Ponder this 2014 Kia Cadenza’s as-tested price, browse its list of features and upper-crust options, gaze on its handsome body, and one might naturally infer that it’s a luxury car. We’d agree. But after testing the Cadenza, it’s more complicated than that. Consider, if you will, Kia’s startlingly ambitious plan to legitimately compete with luxury brands by 2017, which will be spearheaded by the rear-drive K9/Quoris. The Cadenza plays a role in this mission, although unlike its more overtly luxurious sibling, it’s more of a toe in the water; an attempt to prepare us mentally for more-expensive Kias to come.
Queens Auto Auction Showcases Latest Additions to Auction Stock, “We’ve also recently taken stock of a 2017 Acura RDX Technology Package, a 2012 Audi A6 3.0 Premium Plus Quattro, and a 2015 Kia Cadenza Premium,” he adds. Further new arrivals at Queens Auto Auction. – News from www.baystreet.ca –
As such, everything about the Cadenza feels carefully crafted to impress while taming expectations. Its luxurious tidings and big footprint make it an enticing alternative to smaller—but similarly priced—sedans such as the Acura TL and Lexus ES350. However, its name lacks the alphanumeric nonsense that’s practically a luxury-car prerequisite (XTS, 528i, E550), so it shouldn’t scare away buyers looking at the similarly sized Toyota Avalon, Buick LaCrosse, Chevrolet Impala, Ford Taurus, or the Cadenza’s architectural twin, the Hyundai Azera.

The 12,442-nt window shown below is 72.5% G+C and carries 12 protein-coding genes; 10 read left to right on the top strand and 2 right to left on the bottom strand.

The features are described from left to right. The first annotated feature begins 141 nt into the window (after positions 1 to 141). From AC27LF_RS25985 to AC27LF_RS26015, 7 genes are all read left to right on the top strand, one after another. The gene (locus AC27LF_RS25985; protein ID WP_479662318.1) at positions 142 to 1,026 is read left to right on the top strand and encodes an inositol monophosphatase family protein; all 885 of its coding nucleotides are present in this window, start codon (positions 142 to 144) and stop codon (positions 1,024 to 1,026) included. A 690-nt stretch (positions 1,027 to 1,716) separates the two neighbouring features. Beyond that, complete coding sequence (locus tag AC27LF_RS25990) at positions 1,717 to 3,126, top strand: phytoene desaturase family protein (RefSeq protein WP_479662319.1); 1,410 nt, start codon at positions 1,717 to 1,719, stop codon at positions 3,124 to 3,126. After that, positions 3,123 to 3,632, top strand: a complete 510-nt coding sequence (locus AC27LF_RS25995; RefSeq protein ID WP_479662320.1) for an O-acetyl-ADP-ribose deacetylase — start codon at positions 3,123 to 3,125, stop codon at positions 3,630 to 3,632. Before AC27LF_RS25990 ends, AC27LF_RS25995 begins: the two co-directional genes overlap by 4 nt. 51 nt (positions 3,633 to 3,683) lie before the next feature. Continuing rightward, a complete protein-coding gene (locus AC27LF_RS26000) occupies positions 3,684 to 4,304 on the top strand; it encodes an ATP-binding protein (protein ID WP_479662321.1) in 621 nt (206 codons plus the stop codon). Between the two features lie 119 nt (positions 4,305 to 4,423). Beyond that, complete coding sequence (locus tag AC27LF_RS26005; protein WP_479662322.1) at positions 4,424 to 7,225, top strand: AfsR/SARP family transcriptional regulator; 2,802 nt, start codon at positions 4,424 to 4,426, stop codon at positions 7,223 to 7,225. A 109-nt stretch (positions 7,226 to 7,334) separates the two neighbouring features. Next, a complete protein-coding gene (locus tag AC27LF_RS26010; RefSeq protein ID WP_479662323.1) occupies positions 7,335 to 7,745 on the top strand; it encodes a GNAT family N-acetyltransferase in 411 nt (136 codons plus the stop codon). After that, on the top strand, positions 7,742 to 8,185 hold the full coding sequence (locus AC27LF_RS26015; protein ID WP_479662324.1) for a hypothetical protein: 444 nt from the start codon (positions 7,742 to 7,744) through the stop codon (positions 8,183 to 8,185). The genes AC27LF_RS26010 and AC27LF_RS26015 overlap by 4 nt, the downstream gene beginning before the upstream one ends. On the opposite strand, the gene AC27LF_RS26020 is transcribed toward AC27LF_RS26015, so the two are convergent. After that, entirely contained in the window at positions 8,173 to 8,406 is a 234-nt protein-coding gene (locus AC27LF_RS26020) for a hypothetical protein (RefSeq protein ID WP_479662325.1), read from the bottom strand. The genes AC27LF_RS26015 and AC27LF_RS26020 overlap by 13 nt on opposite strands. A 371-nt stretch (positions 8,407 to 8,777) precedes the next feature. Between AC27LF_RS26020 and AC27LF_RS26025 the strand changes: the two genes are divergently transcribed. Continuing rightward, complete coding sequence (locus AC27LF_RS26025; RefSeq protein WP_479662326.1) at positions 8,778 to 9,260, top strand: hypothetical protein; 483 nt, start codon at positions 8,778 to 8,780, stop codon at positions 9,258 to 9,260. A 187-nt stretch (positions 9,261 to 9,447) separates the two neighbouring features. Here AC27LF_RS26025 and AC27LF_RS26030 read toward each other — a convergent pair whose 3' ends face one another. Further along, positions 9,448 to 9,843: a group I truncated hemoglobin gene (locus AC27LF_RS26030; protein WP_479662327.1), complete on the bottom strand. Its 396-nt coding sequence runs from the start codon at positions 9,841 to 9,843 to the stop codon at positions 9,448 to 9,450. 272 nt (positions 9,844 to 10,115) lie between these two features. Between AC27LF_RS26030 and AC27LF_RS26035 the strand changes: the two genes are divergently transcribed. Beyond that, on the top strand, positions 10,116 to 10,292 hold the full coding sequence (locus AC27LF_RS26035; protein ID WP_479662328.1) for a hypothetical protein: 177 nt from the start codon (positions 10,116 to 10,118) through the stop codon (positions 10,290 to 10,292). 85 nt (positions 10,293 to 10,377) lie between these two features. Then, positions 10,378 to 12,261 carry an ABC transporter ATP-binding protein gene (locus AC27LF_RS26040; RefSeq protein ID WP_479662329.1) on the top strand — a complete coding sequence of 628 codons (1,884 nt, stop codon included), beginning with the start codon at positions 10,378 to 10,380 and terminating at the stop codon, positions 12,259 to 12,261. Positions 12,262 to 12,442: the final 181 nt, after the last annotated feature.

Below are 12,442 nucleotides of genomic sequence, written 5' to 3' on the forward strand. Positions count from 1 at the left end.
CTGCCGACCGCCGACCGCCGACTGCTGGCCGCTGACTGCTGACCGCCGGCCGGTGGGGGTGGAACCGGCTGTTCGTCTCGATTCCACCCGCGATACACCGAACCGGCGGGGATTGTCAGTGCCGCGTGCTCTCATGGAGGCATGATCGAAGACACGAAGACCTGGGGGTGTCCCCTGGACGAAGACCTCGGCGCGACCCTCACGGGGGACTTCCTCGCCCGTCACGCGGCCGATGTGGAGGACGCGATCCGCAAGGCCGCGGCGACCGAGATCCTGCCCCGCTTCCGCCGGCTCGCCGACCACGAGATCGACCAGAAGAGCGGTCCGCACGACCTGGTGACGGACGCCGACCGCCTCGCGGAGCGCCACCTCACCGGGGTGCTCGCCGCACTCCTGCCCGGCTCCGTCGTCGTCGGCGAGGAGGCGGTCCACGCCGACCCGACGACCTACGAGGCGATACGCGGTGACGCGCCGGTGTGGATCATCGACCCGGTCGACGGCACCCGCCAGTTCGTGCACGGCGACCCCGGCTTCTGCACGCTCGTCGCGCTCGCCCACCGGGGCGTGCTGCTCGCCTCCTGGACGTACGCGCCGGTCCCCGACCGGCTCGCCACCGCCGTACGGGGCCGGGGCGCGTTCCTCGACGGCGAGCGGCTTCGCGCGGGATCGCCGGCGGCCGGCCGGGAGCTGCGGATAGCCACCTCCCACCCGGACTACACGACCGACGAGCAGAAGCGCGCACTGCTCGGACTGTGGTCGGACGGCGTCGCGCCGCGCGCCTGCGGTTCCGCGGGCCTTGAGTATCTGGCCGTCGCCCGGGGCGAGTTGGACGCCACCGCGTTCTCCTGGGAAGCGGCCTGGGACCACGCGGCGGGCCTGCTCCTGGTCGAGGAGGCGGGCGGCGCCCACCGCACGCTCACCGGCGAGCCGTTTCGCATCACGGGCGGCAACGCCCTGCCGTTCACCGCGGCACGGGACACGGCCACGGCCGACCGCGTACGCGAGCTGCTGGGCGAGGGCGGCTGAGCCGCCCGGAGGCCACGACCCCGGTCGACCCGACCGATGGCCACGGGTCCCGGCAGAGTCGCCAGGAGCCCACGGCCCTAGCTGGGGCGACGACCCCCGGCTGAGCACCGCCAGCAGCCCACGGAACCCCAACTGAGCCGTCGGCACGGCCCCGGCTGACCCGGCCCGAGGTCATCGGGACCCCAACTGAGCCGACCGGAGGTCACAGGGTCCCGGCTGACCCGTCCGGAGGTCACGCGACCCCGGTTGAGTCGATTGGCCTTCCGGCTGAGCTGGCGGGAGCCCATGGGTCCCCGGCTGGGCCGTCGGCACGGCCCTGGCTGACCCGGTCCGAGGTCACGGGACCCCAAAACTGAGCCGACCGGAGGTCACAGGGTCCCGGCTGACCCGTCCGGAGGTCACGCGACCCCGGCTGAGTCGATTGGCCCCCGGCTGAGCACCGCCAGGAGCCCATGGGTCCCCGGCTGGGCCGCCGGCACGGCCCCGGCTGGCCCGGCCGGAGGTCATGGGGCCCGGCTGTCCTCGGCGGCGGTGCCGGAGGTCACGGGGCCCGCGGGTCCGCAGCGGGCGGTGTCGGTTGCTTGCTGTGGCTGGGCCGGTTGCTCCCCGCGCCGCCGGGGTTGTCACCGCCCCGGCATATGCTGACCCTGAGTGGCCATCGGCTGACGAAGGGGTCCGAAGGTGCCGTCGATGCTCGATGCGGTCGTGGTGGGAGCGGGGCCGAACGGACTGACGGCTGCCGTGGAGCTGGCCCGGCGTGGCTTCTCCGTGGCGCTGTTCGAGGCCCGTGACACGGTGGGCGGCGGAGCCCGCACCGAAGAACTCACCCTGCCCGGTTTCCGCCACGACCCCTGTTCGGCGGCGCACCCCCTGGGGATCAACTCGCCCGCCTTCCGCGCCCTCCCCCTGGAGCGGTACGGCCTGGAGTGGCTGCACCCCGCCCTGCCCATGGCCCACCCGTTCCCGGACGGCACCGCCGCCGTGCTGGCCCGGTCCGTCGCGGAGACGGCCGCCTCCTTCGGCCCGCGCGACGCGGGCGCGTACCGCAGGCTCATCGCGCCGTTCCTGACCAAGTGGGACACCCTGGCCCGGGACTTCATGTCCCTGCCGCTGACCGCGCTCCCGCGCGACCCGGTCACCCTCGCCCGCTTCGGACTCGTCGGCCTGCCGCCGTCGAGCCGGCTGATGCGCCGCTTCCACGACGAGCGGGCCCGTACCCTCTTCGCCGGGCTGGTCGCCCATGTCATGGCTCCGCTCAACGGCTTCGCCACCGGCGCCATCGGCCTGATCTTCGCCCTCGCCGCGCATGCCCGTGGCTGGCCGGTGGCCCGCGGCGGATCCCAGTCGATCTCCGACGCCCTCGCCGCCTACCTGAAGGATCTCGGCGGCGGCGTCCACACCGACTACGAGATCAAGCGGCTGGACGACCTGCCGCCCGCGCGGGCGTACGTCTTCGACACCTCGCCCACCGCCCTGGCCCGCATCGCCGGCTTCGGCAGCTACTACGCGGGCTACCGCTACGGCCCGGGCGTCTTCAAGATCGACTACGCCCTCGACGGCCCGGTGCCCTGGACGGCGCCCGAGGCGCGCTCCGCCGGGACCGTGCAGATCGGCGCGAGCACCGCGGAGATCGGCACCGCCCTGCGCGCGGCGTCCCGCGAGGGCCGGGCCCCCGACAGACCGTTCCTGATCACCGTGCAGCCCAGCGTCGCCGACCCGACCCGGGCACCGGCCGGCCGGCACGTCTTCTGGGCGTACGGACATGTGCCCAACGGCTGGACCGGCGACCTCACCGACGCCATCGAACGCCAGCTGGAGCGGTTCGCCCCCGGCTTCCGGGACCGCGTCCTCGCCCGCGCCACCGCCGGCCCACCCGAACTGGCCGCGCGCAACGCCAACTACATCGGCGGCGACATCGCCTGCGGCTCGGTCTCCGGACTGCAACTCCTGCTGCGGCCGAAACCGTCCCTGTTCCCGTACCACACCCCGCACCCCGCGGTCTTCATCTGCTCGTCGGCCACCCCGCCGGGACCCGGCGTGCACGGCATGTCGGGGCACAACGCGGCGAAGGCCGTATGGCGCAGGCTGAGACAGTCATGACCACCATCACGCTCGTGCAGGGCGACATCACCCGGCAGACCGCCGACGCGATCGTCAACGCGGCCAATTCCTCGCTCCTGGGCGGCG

Seriously, Forget the Amanti
The Cadenza technically replaces the milquetoast Amanti, but banish any memory you might have of that car, which Kia mercifully yanked from dealerships three years ago. Starting with styling that mixes elements from the latest Forte sedan, the Optima, and the K9, the Cadenza is much, much better. From some angles it looks derivative—a Volkswagen Passat-ified Suzuki Kizashi comes to mind—but overall, the impression is upscale and even slightly sporty. Even though it’s basically a bigger Optima underneath, the Cadenza looks like its own luxury animal. Like the Toyota Avalon and Camry, the two Kias share a platform, although the Cadenza’s front subframe is unique, as is its body structure aft of the rear seat. (The new subframe accommodates the V-6—the Optima lineup is four cylinder only.) Dimensional differences are relatively minor, with the Cadenza’s wheelbase spanning two more inches, overall length an additional 5.2 inches, width another 0.7 inch, and height another 0.8 inch. Complete review on www.caranddriver.com, by ALEXANDER STOKLOSA
This review is about seriously forget the amanti.